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TV Logos (12K)
Logos of Today

Main Content Last Revised  Sa 8-Apr-00

Old LWT logo (3K)
New LWT logo (2K)

There must be other sad people out there who, perhaps in their youth, used to hold a red and blue pen at the same time and have a go at drawing the London Weekend logo. (Some may even have attempted to hum the jingle as they drew.) At the end of the Seventies, London Weekend changed their logo to read "LWT" (even though everyone knows that the abbreviation for "television" is TV, so it should have been LWTV). A few colour changes brought the logo into the Nineties otherwise unchanged (top left).

In the Autumn of 1996, a new LWT logo was introduced. The new logo is the result of a less subtle change, but even then if you live outside London, you may not even have noticed (bottom left). I for one think the change is for the worse. I hate the slight fiddling about that logo designers do to classic graphics these days. It's so lazy. But most of all I hate the way you can no longer draw the logo humming away with a couple of biros! :-)

In November 1999 LWT adopted the ITV dual branding idents (see below) along with most of the rest of the ITV network. Some viewers complained it was the worst on-screen look LWT had ever used. Perhaps in response to this, a new idents package, completely different from that used by the rest of ITV, but retaining some elements of it, was launched on Friday, 24th March, 2000.

LWT's giant video wall (4K)

To see video of the new LWT idents, featuring a crowd in front of a giant video wall, see: ITV Hearts


Scottish and Grampian - spot the difference

Grampian in the grass (6K)

Same grass, different company (5K)

A new common look for Scotland in 2000, featuring its green, green grass, for which it's famous..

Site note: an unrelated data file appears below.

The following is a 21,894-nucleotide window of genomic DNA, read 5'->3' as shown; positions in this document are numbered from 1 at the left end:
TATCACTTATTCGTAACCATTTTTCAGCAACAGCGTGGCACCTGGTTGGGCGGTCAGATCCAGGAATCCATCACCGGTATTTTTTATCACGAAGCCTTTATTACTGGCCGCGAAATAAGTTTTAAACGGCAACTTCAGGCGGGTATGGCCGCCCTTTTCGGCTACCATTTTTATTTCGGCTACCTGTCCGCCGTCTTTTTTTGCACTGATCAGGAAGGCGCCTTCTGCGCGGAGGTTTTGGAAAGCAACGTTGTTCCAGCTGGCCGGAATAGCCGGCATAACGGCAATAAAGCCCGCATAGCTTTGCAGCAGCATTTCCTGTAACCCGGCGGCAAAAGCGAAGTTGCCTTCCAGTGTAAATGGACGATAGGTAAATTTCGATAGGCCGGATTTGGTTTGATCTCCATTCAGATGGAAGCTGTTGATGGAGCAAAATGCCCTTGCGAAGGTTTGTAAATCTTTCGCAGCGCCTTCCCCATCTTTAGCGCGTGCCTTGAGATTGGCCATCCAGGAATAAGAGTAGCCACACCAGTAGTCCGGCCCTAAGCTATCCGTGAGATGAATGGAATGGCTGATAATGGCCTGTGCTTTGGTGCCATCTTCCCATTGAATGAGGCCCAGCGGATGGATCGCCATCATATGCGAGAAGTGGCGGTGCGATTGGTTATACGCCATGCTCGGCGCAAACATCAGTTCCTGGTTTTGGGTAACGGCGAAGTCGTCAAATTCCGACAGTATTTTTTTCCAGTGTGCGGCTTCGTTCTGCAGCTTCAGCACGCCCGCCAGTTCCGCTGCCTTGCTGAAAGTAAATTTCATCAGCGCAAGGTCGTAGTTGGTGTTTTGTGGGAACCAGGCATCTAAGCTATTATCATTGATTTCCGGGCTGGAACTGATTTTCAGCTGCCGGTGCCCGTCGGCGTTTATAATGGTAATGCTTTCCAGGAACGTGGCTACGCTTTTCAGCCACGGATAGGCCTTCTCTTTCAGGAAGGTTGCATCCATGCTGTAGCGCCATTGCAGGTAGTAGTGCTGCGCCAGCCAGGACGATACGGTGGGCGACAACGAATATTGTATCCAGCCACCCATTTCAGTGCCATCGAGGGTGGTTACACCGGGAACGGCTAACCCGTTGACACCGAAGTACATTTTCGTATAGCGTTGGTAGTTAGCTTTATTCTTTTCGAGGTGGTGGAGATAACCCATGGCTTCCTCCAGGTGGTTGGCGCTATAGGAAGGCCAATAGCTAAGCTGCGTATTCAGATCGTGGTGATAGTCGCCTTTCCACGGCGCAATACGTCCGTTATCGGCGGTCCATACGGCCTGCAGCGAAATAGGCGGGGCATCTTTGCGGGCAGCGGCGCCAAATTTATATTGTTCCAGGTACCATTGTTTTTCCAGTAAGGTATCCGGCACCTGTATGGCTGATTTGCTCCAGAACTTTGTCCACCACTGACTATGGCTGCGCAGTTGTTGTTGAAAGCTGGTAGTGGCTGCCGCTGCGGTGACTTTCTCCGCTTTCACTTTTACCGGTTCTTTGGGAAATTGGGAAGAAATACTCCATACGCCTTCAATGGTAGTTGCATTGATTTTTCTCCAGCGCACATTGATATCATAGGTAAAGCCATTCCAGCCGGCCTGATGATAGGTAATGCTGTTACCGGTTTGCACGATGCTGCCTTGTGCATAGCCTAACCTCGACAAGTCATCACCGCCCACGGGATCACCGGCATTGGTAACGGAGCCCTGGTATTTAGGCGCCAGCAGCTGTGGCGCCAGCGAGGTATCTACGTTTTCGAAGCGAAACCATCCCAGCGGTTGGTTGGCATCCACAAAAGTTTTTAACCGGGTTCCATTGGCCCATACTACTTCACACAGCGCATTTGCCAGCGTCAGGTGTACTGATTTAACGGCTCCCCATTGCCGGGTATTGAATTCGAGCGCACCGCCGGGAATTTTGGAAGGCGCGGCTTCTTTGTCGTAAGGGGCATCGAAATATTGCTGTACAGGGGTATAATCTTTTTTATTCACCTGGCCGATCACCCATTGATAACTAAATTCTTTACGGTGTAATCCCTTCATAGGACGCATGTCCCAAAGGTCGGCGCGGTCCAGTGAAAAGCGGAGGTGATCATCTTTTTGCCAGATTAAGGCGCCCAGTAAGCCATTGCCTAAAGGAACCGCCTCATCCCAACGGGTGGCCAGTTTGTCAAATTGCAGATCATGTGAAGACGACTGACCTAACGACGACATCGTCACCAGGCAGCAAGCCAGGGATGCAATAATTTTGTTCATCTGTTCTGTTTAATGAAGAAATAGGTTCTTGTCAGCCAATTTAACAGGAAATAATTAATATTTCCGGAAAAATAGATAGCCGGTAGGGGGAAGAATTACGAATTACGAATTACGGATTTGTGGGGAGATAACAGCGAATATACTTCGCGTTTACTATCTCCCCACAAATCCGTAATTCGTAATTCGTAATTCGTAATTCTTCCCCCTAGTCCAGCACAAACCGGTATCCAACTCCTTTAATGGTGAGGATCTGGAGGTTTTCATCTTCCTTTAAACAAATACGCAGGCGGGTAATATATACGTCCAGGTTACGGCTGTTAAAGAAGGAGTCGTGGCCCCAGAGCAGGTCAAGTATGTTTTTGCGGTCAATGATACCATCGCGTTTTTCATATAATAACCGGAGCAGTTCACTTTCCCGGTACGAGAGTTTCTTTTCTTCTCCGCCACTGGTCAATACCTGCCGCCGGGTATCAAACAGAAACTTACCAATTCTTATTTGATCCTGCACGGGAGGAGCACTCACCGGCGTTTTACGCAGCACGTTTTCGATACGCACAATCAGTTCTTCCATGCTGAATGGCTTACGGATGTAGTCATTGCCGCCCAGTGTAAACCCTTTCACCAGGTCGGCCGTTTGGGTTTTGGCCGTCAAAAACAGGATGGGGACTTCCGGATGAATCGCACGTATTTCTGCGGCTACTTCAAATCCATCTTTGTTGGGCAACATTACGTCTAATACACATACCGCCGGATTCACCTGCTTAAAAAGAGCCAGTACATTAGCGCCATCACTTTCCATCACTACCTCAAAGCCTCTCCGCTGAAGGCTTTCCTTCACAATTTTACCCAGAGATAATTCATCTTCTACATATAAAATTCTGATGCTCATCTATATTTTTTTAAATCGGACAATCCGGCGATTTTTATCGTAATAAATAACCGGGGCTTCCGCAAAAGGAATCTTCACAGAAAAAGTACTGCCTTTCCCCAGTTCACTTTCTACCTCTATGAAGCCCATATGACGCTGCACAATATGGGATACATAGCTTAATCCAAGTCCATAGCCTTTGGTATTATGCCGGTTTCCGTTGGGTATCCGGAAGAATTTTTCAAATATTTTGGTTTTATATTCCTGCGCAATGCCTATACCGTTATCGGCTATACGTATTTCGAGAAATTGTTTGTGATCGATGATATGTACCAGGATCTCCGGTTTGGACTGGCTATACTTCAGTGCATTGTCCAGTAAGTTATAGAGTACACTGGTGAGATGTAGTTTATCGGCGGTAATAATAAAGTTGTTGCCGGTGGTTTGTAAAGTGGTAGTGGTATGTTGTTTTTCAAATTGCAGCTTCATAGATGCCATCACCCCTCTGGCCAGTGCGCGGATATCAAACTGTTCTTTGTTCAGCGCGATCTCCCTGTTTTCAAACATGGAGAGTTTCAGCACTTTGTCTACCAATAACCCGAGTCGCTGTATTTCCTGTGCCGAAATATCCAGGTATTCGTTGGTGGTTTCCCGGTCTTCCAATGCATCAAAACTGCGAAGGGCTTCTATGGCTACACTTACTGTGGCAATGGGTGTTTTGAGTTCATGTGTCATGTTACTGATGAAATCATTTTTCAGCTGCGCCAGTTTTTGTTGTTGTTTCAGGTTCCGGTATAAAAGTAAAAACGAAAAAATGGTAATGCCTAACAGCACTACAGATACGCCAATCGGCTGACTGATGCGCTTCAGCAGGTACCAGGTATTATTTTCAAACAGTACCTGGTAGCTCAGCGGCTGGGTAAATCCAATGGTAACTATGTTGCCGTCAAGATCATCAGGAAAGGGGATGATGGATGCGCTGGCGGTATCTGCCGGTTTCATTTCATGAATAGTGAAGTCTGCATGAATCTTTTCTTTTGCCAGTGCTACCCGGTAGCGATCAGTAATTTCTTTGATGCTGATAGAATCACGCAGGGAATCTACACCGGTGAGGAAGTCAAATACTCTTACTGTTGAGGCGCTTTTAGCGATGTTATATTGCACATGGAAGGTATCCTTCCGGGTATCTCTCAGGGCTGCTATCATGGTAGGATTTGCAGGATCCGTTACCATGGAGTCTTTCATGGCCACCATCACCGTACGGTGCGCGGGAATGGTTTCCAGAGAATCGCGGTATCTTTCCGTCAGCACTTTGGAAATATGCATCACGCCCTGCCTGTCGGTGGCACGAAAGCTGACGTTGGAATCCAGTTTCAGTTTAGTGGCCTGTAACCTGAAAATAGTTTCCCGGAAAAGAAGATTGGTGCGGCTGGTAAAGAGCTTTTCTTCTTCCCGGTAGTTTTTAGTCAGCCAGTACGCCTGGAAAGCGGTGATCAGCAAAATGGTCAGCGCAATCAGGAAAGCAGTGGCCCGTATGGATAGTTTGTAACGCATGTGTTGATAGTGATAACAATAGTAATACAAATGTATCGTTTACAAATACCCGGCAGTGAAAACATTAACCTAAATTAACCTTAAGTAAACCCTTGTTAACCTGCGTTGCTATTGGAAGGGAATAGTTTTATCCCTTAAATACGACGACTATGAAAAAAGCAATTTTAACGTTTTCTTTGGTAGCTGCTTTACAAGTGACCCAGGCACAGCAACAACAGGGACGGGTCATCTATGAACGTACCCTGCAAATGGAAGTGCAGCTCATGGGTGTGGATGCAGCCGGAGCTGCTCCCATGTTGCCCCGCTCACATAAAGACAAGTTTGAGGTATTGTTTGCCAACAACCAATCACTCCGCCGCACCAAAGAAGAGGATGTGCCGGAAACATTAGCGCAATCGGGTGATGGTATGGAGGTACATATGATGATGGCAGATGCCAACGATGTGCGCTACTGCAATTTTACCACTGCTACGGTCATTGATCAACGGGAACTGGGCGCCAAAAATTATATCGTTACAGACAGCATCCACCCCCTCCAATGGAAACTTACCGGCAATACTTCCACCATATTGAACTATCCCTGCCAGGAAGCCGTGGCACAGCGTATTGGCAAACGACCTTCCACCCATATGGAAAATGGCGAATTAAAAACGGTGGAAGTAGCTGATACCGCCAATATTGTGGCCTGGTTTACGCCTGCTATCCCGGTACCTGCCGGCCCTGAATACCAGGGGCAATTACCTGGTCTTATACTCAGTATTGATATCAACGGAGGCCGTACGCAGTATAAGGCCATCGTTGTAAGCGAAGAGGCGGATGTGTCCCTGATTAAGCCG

ITV in Scotland now has a new look, launched on Monday, February 28th, 2000.

Grampian TV's saltire (the Scottish flag) and Scottish TV's thistle have been retired to be replaced by lots of squares. New idents feature Scottish people and also famous local landmarks. The approach is similar to the BBC One idents, but without the hot air balloon.

Not everyone is happy with the change, not least Grampian viewers who see it as a further sign of the erosion of the identity of the region. Grampian TV and Scottish TV and many Scottish newspapers are owned by the Scottish Media Group who seem to want to blur the distinction between the two Scottish television stations. It's a similar move to that of Carlton (see below) in England, who removed the Westcountry and Central identities. Staff at Grampian TV are said to be worried for their jobs and MSPs are discussing the issue in the Scottish Parliament.

Thanks to Mark McMillan for supplying the Scottish ident and to Paul Taylor for Grampian's.

>>  You can see more Grampian idents at Paul Taylor's site, ATW - Another Television Website.

ITV - at the heart of dual branding

ITV's new corporate logo (3K)

The latest ITV logo, launched in 1998


The Old ITV Corporate Logo (2K)

The previous ITV logo with its inverted triangle from 1989


All of the ITV companies now have new idents available that incorporate their own logos plus the new ITV logo and heart device. Carlton already launched its own set of idents featuring this "dual branding" in September (see below). Most of the rest of the network launched its new look at 09:25 on Monday, November 8th, 1999.

This isn't the first time ITV has tried to incorporate its identity into those of the regional companies. In 1989, 15 different variations of an ident were made, each with a different design in the triangle (see bottom left). But not all of the ITV companies were happy with the idea and some, such as Anglia, refused to use theirs at all.

This time around Anglia, Border, Channel, Granada, HTV, Meridian, Tyne Tees and Yorkshire are all sporting the new corporate look, designed by English & Pockett. Carlton have a different set of idents designed by Martin Lambie Nairn's company. There are no hearts in use at UTV in Northern Ireland nor at Scottish or Grampian Television.

The latest ITV logo itself (top left) has been used for over a year now, launching on Monday, October 5th, 1998, together with the heart symbol. This was also designed by English & Pockett (who were also responsible for the previous logo in 1989) and is said to have cost £1m.

Even Anglia are at the heart of ITV this time (4K)

Even Anglia have adopted the new ITV logo this time around.

For more ITV hearts, see: ITV Hearts


Channel Television - from the heart

Planet Channel Islands!  (6K)

An end slide from January 1999 showing the striped CTV lettering  (5K)


Channel Television's last logo, the letters CTV formed from horizontal stripes, was first launched in 1980. You can see an example of this in an end slide taken from January 1999 (see bottom left). After twenty years, the station decided it was time for a change. It dropped the CTV letters and decided to incorporate the new heart motif from ITV (see above).